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I am a med student and left maths in 10th class. Log and antilog and calculus etc are taught in 11th and 12th. Every time I have any exam that includes usage of these topics I go to Youtube and search for a video over log antilog and there are tons of videos with this common title: solve xyz in 2 sec.

I watch them but when my next exams come I have to watch them again and again and repeat.

Is repetition every week the only way out of this problem or is there any faster (not necessarily easier) thing that could be done?

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    $\begingroup$ You can solve a problem (or do any other task in math, medicine, or elsewhere) in 2 seconds only if you are proficient in the task. So the titles do not lie: the task will take you two seconds. They just hide the end of this sentence, which is "after you have mastered it" and the latter does require some amount of practice, indeed. $\endgroup$
    – fedja
    Commented Jan 20 at 18:43
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    $\begingroup$ The "trick" for solving maths problems in 2 seconds is the same as the trick for intubating a patient in 2 seconds or placing an IV in 2 seconds: you first have to do it a hundred times in 2 minutes, then a hundred times in 1 minute, a hundred times in 30 seconds, a hundred times in 10 seconds, a hundred times in 5 seconds. $\endgroup$ Commented Jan 20 at 21:56
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    $\begingroup$ May be it would be better to get a real understanding what log and antilog, or better exponential function and log function really are, instead of hearing videos of the kind mentioned. $\endgroup$
    – trula
    Commented Jan 20 at 22:33
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    $\begingroup$ @trula -- Your comment could be the core of a good answer. $\endgroup$
    – Jasper
    Commented Jan 22 at 5:53
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    $\begingroup$ Perhaps adding links to one or two examples would help generate a useful answer. It's likely most educators here have no idea what "these" video tricks are referring to. $\endgroup$ Commented Jan 23 at 2:40

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I think the mistake here is using videos to learn skills. I suggest you obtain a text which suits you, sit down on a hard chair (not a comfortable arm chair), at a table, with a pen and a piece of paper to make notes. Be sure to do all the examples. Then either find a new text with different examples or go back to the beginning of your current one and go through yet more examples.

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Watching videos is a deceptive learning activity because it's very passive. It is incredibly easy to watch a video, about any topic, and think you've deeply understood everything that was mentioned in the video. But then it turns out your understanding is actually not deep enough that you could do it yourself.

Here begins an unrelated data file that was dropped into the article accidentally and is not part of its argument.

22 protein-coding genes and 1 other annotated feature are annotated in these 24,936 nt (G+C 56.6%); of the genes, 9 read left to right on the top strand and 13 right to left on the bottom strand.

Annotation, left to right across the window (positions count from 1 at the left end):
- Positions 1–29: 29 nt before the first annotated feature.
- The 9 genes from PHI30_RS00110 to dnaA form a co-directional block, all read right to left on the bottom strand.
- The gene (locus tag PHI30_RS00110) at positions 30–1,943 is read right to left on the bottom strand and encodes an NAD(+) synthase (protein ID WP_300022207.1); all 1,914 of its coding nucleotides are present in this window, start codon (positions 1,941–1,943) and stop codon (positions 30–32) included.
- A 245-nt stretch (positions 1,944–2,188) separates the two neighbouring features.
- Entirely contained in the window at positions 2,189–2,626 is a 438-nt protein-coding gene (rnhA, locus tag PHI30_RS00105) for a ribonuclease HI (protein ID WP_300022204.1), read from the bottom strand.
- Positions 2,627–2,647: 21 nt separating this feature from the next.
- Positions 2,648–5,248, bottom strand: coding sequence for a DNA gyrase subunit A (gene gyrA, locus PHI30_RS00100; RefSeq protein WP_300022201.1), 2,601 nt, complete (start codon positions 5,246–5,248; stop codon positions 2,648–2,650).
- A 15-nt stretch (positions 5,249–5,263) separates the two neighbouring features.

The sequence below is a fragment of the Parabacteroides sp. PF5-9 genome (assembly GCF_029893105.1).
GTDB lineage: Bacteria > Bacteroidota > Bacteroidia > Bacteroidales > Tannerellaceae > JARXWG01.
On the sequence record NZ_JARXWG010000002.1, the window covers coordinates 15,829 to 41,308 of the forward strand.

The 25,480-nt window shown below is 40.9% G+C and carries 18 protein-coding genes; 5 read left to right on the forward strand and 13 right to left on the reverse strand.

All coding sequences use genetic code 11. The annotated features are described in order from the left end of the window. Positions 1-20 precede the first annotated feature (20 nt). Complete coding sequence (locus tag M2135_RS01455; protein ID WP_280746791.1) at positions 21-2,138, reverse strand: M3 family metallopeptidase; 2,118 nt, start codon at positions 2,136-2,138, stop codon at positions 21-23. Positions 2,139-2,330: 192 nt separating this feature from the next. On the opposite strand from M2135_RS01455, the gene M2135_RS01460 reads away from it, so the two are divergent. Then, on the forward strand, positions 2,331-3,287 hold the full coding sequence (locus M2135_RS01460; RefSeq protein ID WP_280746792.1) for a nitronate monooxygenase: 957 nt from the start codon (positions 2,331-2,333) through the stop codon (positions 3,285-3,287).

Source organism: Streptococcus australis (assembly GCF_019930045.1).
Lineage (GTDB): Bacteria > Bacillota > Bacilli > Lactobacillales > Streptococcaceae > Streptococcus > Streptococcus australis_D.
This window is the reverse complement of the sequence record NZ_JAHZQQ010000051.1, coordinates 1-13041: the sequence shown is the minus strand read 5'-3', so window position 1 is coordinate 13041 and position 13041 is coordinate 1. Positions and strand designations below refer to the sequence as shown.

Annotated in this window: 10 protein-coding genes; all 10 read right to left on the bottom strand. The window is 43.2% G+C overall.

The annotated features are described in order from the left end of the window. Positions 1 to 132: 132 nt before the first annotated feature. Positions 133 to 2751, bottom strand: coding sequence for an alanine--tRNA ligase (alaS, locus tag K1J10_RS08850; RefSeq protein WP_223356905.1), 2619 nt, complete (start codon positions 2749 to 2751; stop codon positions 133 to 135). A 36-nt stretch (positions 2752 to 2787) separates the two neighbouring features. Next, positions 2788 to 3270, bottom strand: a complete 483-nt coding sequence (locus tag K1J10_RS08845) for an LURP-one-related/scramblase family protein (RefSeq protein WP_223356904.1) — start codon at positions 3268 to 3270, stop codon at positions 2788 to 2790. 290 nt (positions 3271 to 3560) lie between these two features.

This is true for videos about solving math equations, just like it's true for videos about learning to dance Argentine tango.

The only way to face head-on your lack of mastering of a topic is to practice. That doesn't mean sitting passively and watching someone else do it. In the case of solving math equations, it means taking a pen and paper and solving equations yourself.

Do you have access to past exam papers? If you can get your hand on those, then solve the equations from past exams.

And when you watch youtube videos about solving an equation: pause the video, solve the equation yourself, and do not watch the remainder of the video until you've successfully solved the equation yourself.

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"Solve in 2 seconds" tricks often oversimplify complex problems. Real problem-solving requires understanding nuances, critical thinking, and adapting methods. Quick fixes may ignore important details, leading to inaccurate or incomplete solutions.

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In a skill-based domain like mathematics, you can't really move information into long-term memory just by watching videos. You have to actively solve problems.

Imagine signing up for tennis lessons with a personal coach.

When does the learning happen?

It's not when you pay the coach the money. It’s not when you watch the coach demonstrate a move.

It's when you actually start doing things that you weren't able to do before. It's when you attempt a move, the coach corrects your form, and you attempt the move again with better results.

The learning is the incremental gain in your ability to perform a tangible, reproducible skill. If you're not getting those gains, you're not learning.

It's the same in mathematics.

The keys to effective training in mathematics are the same as the keys to effective training in athletics, music, or any other skill-based domain.

Learning how to solve a new type of equation is totally different from, say, learning some new history about the life of Napoleon.

You’re not just absorbing information -- you’re developing skills.

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